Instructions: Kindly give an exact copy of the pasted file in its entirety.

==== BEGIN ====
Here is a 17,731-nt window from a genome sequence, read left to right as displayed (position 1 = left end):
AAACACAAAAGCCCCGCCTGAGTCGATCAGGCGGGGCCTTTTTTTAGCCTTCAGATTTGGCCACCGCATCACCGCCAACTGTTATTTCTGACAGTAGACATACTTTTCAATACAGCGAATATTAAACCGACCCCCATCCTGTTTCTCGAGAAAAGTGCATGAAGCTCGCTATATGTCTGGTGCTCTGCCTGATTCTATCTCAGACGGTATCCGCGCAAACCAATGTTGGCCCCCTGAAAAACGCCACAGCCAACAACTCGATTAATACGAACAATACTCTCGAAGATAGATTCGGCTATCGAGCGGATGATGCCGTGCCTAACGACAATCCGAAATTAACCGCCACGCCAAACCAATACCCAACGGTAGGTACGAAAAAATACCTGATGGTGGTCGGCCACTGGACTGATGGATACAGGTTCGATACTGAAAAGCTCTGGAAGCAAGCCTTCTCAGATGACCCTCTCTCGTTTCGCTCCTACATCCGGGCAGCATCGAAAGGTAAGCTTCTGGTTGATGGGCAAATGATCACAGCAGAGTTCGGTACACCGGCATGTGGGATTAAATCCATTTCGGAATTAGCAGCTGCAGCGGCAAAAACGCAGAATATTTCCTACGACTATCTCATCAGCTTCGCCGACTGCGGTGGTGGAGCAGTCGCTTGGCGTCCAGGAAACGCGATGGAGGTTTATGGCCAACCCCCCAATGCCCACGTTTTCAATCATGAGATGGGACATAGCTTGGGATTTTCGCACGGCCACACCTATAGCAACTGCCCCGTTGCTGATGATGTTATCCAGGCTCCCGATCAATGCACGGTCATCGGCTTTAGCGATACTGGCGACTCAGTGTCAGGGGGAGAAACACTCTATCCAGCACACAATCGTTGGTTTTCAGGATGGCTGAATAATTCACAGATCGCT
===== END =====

Here is a 17,731-nt window from a genome sequence, read left to right as displayed (position 1 = left end):
AAACACAAAAGCCCCGCCTGAGTCGATCAGGCGGGGCCTTTTTTTAGCCTTCAGATTTGGCCACCGCATCACCGCCAACTGTTATTTCTGACAGTAGACATACTTTTCAATACAGCGAATATTAAACCGACCCCCATCCTGTTTCTCGAGAAAAGTGCATGAAGCTCGCTATATGTCTGGTGCTCTGCCTGATTCTATCTCAGACGGTATCCGCGCAAACCAATGTTGGCCCCCTGAAAAACGCCACAGCCAACAACTCGATTAATACGAACAATACTCTCGAAGATAGATTCGGCTATCGAGCGGATGATGCCGTGCCTAACGACAATCCGAAATTAACCGCCACGCCAAACCAATACCCAACGGTAGGTACGAAAAAATACCTGATGGTGGTCGGCCACTGGACTGATGGATACAGGTTCGATACTGAAAAGCTCTGGAAGCAAGCCTTCTCAGATGACCCTCTCTCGTTTCGCTCCTACATCCGGGCAGCATCGAAAGGTAAGCTTCTGGTTGATGGGCAAATGATCACAGCAGAGTTCGGTACACCGGCATGTGGGATTAAATCCATTTCGGAATTAGCAGCTGCAGCGGCAAAAACGCAGAATATTTCCTACGACTATCTCATCAGCTTCGCCGACTGCGGTGGTGGAGCAGTCGCTTGGCGTCCAGGAAACGCGATGGAGGTTTATGGCCAACCCCCCAATGCCCACGTTTTCAATCATGAGATGGGACATAGCTTGGGATTTTCGCACGGCCACACCTATAGCAACTGCCCCGTTGCTGATGATGTTATCCAGGCTCCCGATCAATGCACGGTCATCGGCTTTAGCGATACTGGCGACTCAGTGTCAGGGGGAGAAACACTCTATCCAGCACACAATCGTTGGTTTTCAGGATGGCTGAATAATTCACAGATCGCT